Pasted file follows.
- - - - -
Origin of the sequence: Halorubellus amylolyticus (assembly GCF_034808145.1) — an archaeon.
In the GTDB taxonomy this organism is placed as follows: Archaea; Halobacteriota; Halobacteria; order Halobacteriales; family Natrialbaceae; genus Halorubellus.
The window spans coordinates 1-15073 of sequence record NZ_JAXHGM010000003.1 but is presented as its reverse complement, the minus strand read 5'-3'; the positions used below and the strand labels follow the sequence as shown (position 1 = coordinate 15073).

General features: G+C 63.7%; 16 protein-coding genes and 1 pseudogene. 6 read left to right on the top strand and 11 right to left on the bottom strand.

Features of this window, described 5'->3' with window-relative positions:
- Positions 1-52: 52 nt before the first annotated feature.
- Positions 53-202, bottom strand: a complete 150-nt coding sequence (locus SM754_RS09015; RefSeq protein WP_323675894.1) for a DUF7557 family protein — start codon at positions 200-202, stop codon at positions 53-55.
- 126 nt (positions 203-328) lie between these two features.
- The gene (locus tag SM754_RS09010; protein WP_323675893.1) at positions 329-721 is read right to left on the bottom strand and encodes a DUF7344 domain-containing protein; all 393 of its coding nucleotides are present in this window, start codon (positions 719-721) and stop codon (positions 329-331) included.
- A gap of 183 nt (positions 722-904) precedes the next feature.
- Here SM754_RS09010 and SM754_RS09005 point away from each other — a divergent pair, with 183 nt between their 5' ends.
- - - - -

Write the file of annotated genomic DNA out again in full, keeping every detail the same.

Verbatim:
Origin of the sequence: Halorubellus amylolyticus (assembly GCF_034808145.1) — an archaeon.
In the GTDB taxonomy this organism is placed as follows: Archaea; Halobacteriota; Halobacteria; order Halobacteriales; family Natrialbaceae; genus Halorubellus.
The window spans coordinates 1-15073 of sequence record NZ_JAXHGM010000003.1 but is presented as its reverse complement, the minus strand read 5'-3'; the positions used below and the strand labels follow the sequence as shown (position 1 = coordinate 15073).

General features: G+C 63.7%; 16 protein-coding genes and 1 pseudogene. 6 read left to right on the top strand and 11 right to left on the bottom strand.

Features of this window, described 5'->3' with window-relative positions:
- Positions 1-52: 52 nt before the first annotated feature.
- Positions 53-202, bottom strand: a complete 150-nt coding sequence (locus SM754_RS09015; RefSeq protein WP_323675894.1) for a DUF7557 family protein — start codon at positions 200-202, stop codon at positions 53-55.
- 126 nt (positions 203-328) lie between these two features.
- The gene (locus tag SM754_RS09010; protein WP_323675893.1) at positions 329-721 is read right to left on the bottom strand and encodes a DUF7344 domain-containing protein; all 393 of its coding nucleotides are present in this window, start codon (positions 719-721) and stop codon (positions 329-331) included.
- A gap of 183 nt (positions 722-904) precedes the next feature.
- Here SM754_RS09010 and SM754_RS09005 point away from each other — a divergent pair, with 183 nt between their 5' ends.